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Get started casting!

Discussion in '10mm Reloading Forum' started by Any Cal., Jun 23, 2012.

  1. Any Cal.

    Any Cal.

    Oct 27, 2008
    Just a note on casting for those who aren't doing it yet. There is some general interest on it here, which is a bug I had caught not long ago. I figured I would put up a couple of the things I have been learning, and others who have been doing it longer than I can chime in too. Ideally, it will make it easier for anyone who has an interest to get some questions answered and get started.

    I wasn't sure if I wanted to put the time and money in it, so I scrounged, built, and recycled most of my setup. To try it out, I had to buy a mold and handles, then scrounged lead, used a broken stainless pot and an MSR Whisperlite stove, made lube out of junk in the shed, etc. If you put some time in, you could cast bullets for less than $100 investment, under $60 if you have some of the right stuff, $30 if you are being a skinflint. You will probably want to add equipment later, but you can try it out for cheap. Best of all, molds and handles hold their value fairly well, so if you want to get out, you won't have lost much.

    Here are just a few things that seem to apply, I may be oversimplifying them a bit, but that is because I'm a beginner and well, rather simple...:tongueout:

    • You need a mold, but the 6 cavity Lees are a good, cheap, bet. Order them and handles from FSReloading or Titan reloading.
    • You need a way to melt lead. Old campstoves and turkey fryers work to start, though they are not optimal and steepen the learning curve a bit. You can smelt lead down in a bonfire pretty easily(smelting is just melting junk lead to get all the crap out of it, so it is easier to use when you want to cast bullets).
    • You need a ladle of sorts to pour melted lead, you can buy one, or fashion one out of an old kitchen ladle. Or spring for an electric pot.
    • The lead doesn't have to be really special if your loads are not very demanding (The stuff you scrounge up is more likely to work). Lower velocity and pressure is easier all the way around. Easier for your homemade lube to work too. Worst case scenario is you buy some lead from somewhere, RotoMetals, Ebay, or a vendor on CastBoolits.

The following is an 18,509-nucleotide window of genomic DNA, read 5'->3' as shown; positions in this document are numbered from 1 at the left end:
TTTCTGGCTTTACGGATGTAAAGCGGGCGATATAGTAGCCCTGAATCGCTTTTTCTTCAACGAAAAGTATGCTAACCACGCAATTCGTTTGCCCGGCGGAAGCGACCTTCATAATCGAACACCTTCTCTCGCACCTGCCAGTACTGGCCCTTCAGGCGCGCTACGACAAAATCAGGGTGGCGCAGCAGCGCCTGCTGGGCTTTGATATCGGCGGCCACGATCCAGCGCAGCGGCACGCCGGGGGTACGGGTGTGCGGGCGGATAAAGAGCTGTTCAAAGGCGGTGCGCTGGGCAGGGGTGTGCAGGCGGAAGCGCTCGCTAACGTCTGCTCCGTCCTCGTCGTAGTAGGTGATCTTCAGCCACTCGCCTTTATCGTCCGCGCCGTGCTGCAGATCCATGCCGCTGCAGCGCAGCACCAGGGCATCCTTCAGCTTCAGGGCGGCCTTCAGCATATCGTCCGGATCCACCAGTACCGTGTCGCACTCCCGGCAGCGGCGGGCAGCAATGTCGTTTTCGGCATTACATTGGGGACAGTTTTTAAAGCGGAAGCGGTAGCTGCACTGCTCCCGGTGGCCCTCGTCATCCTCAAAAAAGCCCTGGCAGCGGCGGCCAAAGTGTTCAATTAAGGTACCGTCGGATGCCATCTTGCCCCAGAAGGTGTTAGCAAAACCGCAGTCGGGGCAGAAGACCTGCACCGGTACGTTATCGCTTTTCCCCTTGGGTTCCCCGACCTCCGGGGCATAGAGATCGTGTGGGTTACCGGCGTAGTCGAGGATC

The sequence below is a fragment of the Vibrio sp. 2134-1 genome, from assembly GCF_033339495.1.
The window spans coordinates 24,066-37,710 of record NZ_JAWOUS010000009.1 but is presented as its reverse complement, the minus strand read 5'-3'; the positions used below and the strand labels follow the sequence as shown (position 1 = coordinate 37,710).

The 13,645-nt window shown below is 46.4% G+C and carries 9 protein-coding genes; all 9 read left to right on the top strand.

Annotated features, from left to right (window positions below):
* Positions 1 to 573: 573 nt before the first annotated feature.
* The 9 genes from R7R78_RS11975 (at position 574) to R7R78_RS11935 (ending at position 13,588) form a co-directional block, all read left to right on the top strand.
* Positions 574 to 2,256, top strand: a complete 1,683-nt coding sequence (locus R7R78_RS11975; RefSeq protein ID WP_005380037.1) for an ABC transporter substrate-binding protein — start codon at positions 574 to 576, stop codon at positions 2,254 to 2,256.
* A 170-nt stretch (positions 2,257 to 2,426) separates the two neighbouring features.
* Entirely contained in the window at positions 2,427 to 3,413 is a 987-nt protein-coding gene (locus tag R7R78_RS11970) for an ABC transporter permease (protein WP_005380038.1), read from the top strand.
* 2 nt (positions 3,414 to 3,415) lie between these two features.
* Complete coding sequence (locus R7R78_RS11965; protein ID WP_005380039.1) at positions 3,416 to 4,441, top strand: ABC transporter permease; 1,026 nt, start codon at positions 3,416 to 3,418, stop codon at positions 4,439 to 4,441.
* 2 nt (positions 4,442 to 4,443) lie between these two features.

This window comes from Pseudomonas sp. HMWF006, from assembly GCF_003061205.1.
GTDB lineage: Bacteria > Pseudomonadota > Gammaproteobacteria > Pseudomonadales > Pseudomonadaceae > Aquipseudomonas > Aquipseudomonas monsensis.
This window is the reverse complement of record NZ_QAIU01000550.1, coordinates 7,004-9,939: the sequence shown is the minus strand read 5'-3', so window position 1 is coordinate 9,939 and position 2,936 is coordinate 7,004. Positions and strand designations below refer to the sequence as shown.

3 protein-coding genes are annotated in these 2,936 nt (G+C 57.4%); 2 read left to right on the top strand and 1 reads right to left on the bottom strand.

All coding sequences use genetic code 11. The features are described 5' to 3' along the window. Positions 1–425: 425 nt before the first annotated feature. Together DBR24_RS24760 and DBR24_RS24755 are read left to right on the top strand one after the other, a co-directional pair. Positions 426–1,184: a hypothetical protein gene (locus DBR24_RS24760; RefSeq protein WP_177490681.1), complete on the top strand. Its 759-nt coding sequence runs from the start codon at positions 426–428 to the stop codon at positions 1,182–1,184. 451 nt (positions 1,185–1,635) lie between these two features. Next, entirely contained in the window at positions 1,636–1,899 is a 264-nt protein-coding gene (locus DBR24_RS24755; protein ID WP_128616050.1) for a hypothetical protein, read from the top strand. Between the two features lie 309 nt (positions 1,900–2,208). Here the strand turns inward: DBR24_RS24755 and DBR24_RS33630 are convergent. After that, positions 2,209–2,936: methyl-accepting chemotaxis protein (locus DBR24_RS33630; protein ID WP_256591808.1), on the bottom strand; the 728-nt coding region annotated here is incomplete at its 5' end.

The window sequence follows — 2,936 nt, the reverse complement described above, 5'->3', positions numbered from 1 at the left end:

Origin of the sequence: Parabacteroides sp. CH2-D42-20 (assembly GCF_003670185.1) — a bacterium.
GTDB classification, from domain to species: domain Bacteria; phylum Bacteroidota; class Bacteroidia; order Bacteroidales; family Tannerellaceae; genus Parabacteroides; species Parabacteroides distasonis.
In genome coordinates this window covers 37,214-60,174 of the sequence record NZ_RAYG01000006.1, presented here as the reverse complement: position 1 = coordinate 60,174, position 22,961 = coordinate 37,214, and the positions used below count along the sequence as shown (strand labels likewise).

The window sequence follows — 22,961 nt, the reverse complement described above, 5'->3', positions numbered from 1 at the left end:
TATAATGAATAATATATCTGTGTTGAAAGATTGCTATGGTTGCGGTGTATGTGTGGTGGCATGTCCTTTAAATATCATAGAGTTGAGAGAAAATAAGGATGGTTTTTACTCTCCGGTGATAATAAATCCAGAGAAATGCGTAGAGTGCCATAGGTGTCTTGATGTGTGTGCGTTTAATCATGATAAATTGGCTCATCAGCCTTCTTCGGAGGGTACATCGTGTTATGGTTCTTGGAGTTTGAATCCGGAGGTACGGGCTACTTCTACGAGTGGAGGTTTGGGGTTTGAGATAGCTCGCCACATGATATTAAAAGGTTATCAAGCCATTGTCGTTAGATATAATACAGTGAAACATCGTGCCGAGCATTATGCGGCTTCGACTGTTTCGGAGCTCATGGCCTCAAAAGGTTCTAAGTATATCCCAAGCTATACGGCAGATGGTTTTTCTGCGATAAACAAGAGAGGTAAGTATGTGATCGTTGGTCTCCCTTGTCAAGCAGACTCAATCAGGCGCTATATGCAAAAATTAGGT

• You don't necessarily have to size your bullets. If they come out of the mold too large to chamber, you may have to, but try them as cast first.
    • There are different ways to pan lube, which is how you apply lube to bullets with out a sizer. The only equipment required is a garage sale cookie sheet, or cookie tin lid, or disposable pie tin, whatever. It is fast and easy, and no real up front costs.
    • If you are doing moderate loads, most lubes will work. Candles, grease, vaselline, olive oil, ATF, etc, all get thrown into varieties of mixes. Look them up if you have some of the stuff sitting around the house, or just mix a few of them 'til you get something that sticks to the bullet and isn't very hard.
    • You could just buy lube cheap from White Label Lubes, and save the trouble of finding odd bits of junk around the house. I haven't used them, but it seems like a trouble saver, and they don't cost much.
    • Do a bunch of reading on CastBoolits, it will make things a lot simpler.
    • Oh, time required... The nicer your equipment is, the less time everything takes. Just like reloading, you can do it on a single stage or a progressive, each has its merits. With the simplest of equipment, it takes me, a beginner, a few hours to cast and lube several hundred bullets. Experience or equipment can speed that up considerably, but an afternoon casting can get you quite a bit of shooting fodder.